January 1, 1900
A handful of candidates running for Ward 4 and Ward 5 council positions attended a what will most likely be the last of multiple forums held before the municipal primary elections Tuesday.
The Southside-Downtown neighborhood group hosted the event at Elks Lodge downtown, and had a sparse attendance of about 20 audience members, which organizers Julie Parker and Qua Austin blamed on the bad weather. The candidates present included ward four challenges Frederick Jackson, Pierre Bard and Lavonne Latham-Harris and Ward 5 candidates, incumbent Stephen Jones and Republican challenger Mark Ward.
The atmosphere at the event was informal and non-combative, a drastic departure from the previous forums in which candidates traded barbs and, on one occasion, mayoral candidate Selvain McQueen left early after a disagreement with organizers.
Despite the easy atmosphere, the five candidates present did not fail to notice -- and in some cases comment on -- the absence of Ward 4 incumbent Marty Turner or Ward 5 candidate Gary Jefferson.
"When you go to polls (Tuesday) ,,, there's only two people on that ballot that day," Jones said during his closing marks. "Me and Jefferson. Jefferson has not showed up for any other forum, so when you go to make that decision, vote for the right person because I'll show up."
Parker said she invited both Turner and Jefferson to the forum and never heard back.
At one point during the forum, an audience member asked Ward 4 candidates -- Frederick Jackson, Pierre Beard and Lavonne Latham-Harris -- who they would support in the event of a run-off. Each promised to support "the best candidate" and none answered with Turner,
Otherwise, audience members asked questions on topics ranging from economic development to education to crime. Candidates had many of the same or similar ideas -- cleaning up dilapidated rental homes and working on programs for children both in and out of schools to keep them out of trouble.
Among Jackson's ideas was the creation of a community center to get people involved in their neighborhoods and to foster after-school and summer programs helping children with academics and keeping them out of trouble.
"My whole platform is that if we change environments, we change lives," he said. "I think it's very important that we bring programs back in the school ... Let's create an environment outside the normal school hours where teachers come in ... and help students get test scores back up."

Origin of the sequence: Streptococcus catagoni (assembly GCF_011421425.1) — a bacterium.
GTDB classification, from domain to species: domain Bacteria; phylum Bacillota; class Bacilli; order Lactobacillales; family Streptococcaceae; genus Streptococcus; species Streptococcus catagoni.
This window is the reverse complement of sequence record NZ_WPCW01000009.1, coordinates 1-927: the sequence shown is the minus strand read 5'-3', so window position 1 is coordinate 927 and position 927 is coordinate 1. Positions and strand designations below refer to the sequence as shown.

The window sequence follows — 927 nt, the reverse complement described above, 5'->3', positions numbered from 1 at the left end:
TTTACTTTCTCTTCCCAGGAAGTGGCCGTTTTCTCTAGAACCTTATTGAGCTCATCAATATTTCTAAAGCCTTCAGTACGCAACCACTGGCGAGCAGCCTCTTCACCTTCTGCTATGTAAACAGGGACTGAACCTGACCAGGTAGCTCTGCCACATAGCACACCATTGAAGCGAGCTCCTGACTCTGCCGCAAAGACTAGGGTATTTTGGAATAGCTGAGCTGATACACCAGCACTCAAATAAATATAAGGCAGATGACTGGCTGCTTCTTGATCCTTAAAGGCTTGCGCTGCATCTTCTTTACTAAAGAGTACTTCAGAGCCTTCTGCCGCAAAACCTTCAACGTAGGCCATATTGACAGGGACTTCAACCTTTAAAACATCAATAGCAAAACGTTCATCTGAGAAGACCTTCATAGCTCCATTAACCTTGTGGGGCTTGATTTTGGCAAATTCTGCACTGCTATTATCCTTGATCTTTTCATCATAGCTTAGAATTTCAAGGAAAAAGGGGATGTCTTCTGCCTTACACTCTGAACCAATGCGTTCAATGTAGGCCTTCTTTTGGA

Beard's focus was on safety and improving the city's image.
"The safety issue and crime issue in this region in this city, that's one of the things that I want to knock out," he said. "I want to minimize as best as possible."
Latham-Harris pointed out she's worked with city officials and others in the community as part of her work as president of the Columbus branch of the NAACP and other organizations.
"I've been working in the community for a long time, for over 30 years," she said. "I wear a lot of hats ... I'm on a lot of boards, projects ... giving back to the community. ... I'm a people person."
She argued she would be able to work with other city leaders and would be accessible to the public.
Ward ran on his experience as assistant fire chief at Columbus Fire & Rescue, a position from which he retired last year after 30 years with the department. He's had experience writing policies, putting together budgets and working with other department heads and city employees. His issue was crime.
"We've got to reduce crime in Columbus," he said. "That is the big issue. And I've got some plans for that. We've got to get in the schools."
He argued that programs like D.A.R.E., an anti-drug program designed for elementary and high school students, need to be brought back to schools.
"It's been about 10 or 12 years (since D.A.R.E. was in the schools). Now think about this, that age group that we missed are the ones out committing the crimes now."
Municipal primaries are tomorrow. A voter guide with profiles of nearly every candidate appeared in yesterday's Dispatch.
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